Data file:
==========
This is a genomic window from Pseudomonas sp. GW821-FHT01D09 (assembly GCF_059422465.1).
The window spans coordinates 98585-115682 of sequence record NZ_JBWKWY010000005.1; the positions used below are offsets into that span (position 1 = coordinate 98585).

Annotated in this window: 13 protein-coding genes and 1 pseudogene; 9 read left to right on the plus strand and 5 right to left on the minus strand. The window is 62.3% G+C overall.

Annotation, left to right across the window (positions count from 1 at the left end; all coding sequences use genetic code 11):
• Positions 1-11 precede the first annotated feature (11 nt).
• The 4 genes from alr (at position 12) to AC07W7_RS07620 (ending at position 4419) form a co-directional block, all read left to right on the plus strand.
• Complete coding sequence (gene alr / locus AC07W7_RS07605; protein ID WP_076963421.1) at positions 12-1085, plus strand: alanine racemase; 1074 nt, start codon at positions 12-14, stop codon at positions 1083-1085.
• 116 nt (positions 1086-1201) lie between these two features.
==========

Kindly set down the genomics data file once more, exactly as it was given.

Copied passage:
This is a genomic window from Pseudomonas sp. GW821-FHT01D09 (assembly GCF_059422465.1).
The window spans coordinates 98585-115682 of sequence record NZ_JBWKWY010000005.1; the positions used below are offsets into that span (position 1 = coordinate 98585).

Annotated in this window: 13 protein-coding genes and 1 pseudogene; 9 read left to right on the plus strand and 5 right to left on the minus strand. The window is 62.3% G+C overall.

Annotation, left to right across the window (positions count from 1 at the left end; all coding sequences use genetic code 11):
• Positions 1-11 precede the first annotated feature (11 nt).
• The 4 genes from alr (at position 12) to AC07W7_RS07620 (ending at position 4419) form a co-directional block, all read left to right on the plus strand.
• Complete coding sequence (gene alr / locus AC07W7_RS07605; protein ID WP_076963421.1) at positions 12-1085, plus strand: alanine racemase; 1074 nt, start codon at positions 12-14, stop codon at positions 1083-1085.
• 116 nt (positions 1086-1201) lie between these two features.